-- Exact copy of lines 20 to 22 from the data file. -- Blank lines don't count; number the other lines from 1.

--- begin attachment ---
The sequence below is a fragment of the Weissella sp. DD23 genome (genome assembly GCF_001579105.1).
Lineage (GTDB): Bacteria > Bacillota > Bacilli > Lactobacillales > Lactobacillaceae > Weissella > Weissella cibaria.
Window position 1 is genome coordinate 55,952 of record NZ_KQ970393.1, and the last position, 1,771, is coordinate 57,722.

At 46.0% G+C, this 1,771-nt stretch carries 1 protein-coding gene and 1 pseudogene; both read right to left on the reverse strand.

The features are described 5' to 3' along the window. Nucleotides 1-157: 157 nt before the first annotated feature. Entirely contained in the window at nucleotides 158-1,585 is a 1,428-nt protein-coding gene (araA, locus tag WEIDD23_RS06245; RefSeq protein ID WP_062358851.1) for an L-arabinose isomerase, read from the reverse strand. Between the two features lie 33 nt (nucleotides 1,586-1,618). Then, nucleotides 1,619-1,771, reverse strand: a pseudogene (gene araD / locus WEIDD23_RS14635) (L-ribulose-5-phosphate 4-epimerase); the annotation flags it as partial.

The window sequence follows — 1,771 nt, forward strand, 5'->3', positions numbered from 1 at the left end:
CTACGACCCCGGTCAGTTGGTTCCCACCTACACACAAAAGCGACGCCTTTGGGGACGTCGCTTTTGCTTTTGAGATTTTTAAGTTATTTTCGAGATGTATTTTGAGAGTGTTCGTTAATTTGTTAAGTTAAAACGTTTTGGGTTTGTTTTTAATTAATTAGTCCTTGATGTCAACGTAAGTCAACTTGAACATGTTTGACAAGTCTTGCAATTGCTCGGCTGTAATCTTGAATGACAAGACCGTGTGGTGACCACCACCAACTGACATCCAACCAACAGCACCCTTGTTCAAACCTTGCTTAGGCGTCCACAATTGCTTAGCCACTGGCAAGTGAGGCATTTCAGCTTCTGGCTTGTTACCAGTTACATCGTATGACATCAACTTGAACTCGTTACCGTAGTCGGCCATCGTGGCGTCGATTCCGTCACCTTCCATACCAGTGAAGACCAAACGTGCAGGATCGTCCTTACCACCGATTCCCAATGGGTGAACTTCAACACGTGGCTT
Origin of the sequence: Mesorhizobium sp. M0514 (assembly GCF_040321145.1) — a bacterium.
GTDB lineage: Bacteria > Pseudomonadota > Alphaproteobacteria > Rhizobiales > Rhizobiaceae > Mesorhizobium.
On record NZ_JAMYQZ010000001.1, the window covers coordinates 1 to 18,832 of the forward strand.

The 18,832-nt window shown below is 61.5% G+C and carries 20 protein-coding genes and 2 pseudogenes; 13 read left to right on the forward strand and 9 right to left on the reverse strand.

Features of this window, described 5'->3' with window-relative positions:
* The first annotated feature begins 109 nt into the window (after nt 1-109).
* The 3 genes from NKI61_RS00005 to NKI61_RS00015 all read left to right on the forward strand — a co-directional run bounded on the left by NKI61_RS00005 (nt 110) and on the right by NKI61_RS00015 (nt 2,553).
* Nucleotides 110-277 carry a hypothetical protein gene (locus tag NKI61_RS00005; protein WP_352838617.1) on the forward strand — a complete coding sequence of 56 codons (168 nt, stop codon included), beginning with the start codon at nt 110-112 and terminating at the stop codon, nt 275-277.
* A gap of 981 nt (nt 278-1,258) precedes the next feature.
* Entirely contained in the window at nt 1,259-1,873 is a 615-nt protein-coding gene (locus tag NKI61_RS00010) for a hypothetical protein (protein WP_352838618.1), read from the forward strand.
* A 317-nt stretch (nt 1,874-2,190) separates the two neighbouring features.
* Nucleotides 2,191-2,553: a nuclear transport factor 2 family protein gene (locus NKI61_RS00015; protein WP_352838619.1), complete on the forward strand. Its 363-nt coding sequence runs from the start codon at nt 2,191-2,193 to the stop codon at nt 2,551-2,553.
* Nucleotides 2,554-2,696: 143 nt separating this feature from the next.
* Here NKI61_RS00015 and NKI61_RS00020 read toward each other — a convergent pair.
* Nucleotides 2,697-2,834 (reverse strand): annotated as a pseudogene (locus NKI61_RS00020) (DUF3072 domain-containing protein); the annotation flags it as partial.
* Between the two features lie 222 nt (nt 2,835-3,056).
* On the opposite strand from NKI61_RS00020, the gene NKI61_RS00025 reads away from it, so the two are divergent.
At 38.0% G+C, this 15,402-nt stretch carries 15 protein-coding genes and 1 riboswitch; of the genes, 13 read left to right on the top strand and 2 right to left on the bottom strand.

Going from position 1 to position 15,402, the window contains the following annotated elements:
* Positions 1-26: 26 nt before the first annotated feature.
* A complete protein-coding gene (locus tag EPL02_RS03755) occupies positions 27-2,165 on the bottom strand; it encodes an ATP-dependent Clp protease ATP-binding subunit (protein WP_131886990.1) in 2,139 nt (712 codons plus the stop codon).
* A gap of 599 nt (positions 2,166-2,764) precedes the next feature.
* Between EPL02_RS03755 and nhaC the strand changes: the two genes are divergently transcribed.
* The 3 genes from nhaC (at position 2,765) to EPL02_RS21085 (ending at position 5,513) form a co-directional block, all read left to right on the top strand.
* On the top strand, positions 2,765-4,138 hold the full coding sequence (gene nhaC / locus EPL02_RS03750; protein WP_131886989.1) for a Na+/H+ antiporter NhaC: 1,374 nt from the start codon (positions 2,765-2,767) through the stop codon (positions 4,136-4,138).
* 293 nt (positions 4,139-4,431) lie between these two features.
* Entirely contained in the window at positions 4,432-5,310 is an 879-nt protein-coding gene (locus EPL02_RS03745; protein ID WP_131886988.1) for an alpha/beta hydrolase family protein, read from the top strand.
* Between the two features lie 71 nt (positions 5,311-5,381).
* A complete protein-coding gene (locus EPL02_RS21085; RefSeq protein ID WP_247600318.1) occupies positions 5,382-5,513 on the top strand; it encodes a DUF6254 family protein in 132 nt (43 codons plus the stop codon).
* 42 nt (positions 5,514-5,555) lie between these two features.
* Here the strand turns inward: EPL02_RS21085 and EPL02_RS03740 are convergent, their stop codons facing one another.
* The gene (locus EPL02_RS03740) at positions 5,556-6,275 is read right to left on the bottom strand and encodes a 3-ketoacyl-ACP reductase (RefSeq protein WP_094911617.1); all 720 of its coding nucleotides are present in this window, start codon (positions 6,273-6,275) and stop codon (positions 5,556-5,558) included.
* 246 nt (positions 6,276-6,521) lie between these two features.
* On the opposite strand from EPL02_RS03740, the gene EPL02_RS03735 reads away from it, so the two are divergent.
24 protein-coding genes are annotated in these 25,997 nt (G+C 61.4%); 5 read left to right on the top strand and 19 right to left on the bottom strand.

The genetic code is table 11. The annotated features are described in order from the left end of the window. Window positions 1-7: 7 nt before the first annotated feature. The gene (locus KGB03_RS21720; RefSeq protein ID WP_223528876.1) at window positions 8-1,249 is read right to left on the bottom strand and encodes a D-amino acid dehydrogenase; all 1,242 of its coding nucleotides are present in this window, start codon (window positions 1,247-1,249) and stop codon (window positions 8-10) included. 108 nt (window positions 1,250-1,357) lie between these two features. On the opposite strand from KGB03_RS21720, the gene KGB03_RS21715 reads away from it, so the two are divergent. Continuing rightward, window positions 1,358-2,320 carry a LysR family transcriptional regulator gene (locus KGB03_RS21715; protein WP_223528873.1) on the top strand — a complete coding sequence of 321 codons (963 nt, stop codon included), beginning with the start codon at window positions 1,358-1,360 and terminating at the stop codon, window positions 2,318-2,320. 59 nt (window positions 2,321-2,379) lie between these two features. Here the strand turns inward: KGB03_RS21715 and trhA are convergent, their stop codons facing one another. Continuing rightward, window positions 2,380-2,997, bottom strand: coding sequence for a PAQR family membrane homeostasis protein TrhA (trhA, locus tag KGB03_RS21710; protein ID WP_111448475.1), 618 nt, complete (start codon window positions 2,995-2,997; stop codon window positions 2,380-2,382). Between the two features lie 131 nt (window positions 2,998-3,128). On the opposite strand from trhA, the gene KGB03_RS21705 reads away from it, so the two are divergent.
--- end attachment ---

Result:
* Nucleotides 2,554-2,696: 143 nt separating this feature from the next.
* Here NKI61_RS00015 and NKI61_RS00020 read toward each other — a convergent pair.
* Nucleotides 2,697-2,834 (reverse strand): annotated as a pseudogene (locus NKI61_RS00020) (DUF3072 domain-containing protein); the annotation flags it as partial.